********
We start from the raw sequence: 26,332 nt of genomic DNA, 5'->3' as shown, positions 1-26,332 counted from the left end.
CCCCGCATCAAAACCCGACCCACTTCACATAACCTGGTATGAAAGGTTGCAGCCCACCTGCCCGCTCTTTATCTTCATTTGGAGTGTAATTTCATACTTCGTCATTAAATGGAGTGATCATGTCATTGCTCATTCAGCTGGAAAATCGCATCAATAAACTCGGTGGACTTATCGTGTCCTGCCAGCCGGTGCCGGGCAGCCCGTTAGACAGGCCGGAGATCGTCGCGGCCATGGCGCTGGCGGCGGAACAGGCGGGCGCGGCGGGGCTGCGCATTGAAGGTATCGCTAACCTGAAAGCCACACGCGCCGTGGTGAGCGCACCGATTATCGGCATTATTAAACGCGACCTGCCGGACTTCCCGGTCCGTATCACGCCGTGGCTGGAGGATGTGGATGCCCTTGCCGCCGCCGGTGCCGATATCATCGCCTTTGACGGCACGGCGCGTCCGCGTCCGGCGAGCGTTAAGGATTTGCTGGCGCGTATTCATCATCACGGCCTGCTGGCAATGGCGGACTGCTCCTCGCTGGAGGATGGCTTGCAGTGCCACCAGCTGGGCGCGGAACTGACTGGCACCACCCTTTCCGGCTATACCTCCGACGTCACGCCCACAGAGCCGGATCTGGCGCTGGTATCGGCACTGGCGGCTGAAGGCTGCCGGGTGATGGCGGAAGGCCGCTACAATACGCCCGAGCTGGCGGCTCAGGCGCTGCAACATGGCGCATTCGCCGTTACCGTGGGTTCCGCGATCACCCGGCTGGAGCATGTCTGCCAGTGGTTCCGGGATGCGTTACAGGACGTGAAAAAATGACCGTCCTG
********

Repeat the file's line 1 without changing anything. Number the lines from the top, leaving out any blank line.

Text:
We start from the raw sequence: 26,332 nt of genomic DNA, 5'->3' as shown, positions 1-26,332 counted from the left end.